that was more appropriate for the task that they were pursuing. And we really did this seat-of-the-pants; now that I’ve been working in this area a little bit longer, our developer did a pretty good job of thinking about how people work with this information. But I want to take this from a more systematic perspective.
So I’m going to start out talking about: what are geospatial data? They come in a lot of different formats, and they have a lot of issues about them that really affect how we set up our survey data collection systems. And I’ll probably only have time to talk a little about the cognitive aspects; there’s a whole other set of problems that have to do with computing infrastructure, because these data are very voluminous and require some adaptability in how you work with them. If you want to know something more about this research, go to this Web site. This is also funded by NSF, the Digital Government project. And my collaborators are both at Iowa State and [the University of California at Santa Barbara (UCSB)].
So, we’re used to dealing with this sort of thing; we know a lot about how to phrase questions, we have these nice clean coded texts and— even if we’re doing a scientific study—we like to develop protocols to construct precise and definable measurements. When we move into geospatial data, it’s a different ball of wax. There are two general types of spatial information: one is called vector and the other called raster. Vector data are just points; lines are connections between points, and polygons are just a bunch of segments put together to form a polygon. The basic form is what you get out of your GPS unit, which is a single point, or a sequence of points to make a line. This is a road map that is a set of lines or polygons; if you tap on these lines it’ll give you back the street name. So, even though you have this spatial information, there’s sometimes attribute information linked behind it. Raster data we can basically think of as two-dimensional array, where the cells are basically pixels and—in this case—the value is a color that’s provided on the screen. So all the information is visual; there’s no extraction of numeric information or identification of features, so it’s up to the human to figure out what’s going on here. Something like this, which is a soils map, you might be able to—it’s a raster map—you might be able to tap on it, and there is some attribute information connected to it, what kind of soil is there and what are the properties associated with the soil.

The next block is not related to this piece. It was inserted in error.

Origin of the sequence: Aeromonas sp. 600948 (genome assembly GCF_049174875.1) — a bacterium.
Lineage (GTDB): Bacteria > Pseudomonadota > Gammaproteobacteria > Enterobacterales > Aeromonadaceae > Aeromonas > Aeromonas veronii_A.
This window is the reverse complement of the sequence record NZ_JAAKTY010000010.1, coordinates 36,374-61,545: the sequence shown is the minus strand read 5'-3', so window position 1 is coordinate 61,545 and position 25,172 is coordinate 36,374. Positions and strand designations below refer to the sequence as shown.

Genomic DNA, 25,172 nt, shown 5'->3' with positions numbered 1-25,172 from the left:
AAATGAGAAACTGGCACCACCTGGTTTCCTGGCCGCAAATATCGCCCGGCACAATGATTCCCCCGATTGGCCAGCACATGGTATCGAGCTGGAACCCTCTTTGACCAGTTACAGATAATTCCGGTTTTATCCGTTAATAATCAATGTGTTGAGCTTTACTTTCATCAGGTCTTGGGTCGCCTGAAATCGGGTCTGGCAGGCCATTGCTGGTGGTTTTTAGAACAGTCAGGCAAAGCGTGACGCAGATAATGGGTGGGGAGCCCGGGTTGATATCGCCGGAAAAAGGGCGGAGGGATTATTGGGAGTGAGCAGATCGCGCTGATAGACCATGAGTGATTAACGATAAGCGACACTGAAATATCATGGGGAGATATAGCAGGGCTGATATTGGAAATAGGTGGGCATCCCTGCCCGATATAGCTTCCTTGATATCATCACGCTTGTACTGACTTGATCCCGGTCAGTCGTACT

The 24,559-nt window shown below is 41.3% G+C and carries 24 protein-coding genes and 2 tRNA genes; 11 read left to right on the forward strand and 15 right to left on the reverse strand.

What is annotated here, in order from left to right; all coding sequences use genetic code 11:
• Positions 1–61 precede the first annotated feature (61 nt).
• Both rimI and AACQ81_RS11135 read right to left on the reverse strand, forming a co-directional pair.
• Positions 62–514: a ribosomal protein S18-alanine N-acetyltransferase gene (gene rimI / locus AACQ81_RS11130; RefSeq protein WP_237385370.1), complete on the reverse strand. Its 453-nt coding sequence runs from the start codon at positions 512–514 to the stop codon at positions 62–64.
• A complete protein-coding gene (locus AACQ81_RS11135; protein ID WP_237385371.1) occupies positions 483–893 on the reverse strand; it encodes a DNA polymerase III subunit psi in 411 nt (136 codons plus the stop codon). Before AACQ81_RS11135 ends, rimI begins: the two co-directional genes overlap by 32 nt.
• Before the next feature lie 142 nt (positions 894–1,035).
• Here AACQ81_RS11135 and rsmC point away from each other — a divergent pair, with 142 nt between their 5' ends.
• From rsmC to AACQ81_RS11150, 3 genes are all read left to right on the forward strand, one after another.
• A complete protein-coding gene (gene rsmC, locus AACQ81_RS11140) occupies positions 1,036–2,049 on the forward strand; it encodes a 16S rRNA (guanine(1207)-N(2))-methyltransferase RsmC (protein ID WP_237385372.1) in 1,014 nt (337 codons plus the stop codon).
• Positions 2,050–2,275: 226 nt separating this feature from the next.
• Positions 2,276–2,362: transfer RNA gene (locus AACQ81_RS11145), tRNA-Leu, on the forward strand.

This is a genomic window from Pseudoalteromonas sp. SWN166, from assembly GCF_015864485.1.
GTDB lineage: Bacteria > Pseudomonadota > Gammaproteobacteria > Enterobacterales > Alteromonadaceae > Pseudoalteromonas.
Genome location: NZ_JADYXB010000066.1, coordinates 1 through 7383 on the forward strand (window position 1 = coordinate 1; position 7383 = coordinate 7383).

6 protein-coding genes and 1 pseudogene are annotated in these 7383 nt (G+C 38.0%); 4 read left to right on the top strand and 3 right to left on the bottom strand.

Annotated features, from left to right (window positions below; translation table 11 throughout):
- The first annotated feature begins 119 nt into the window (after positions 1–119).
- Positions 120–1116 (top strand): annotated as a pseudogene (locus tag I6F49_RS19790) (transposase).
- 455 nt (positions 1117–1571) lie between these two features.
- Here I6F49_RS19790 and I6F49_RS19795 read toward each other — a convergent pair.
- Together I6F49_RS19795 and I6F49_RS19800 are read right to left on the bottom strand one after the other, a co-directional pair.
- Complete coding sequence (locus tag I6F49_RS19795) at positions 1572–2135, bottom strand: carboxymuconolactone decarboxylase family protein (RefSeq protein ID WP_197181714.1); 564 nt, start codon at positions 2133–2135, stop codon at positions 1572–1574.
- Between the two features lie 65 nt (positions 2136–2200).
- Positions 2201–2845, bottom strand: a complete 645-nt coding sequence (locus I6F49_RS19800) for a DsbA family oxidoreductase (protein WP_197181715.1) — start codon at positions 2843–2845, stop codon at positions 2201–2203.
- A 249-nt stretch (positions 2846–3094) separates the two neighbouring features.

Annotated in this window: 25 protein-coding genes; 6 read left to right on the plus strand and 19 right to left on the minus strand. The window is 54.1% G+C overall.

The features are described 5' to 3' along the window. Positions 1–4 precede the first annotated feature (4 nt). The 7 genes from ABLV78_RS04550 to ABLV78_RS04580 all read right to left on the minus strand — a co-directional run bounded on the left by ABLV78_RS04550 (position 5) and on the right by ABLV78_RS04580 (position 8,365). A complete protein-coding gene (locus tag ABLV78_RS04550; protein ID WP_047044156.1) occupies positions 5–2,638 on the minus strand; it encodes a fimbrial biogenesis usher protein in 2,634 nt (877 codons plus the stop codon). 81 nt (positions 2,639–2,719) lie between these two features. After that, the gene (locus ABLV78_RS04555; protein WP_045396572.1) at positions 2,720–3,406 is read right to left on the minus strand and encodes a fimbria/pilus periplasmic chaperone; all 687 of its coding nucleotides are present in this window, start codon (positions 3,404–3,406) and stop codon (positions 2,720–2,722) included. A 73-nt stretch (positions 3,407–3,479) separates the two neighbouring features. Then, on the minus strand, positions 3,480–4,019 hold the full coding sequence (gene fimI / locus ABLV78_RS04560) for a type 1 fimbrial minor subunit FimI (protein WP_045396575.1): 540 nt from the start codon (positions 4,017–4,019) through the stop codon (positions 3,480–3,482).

More often than not, in our world, we’re going to want to combine a couple of different sources. This is a topo map with a sample unit boundary. And we might even have dynamic data, even in the form of video, which I’m not going to talk today. Or it might be in the form of—I don’t know if you guys in the back can see this, but—getting GPS readings as you’re driving along or walking along a route.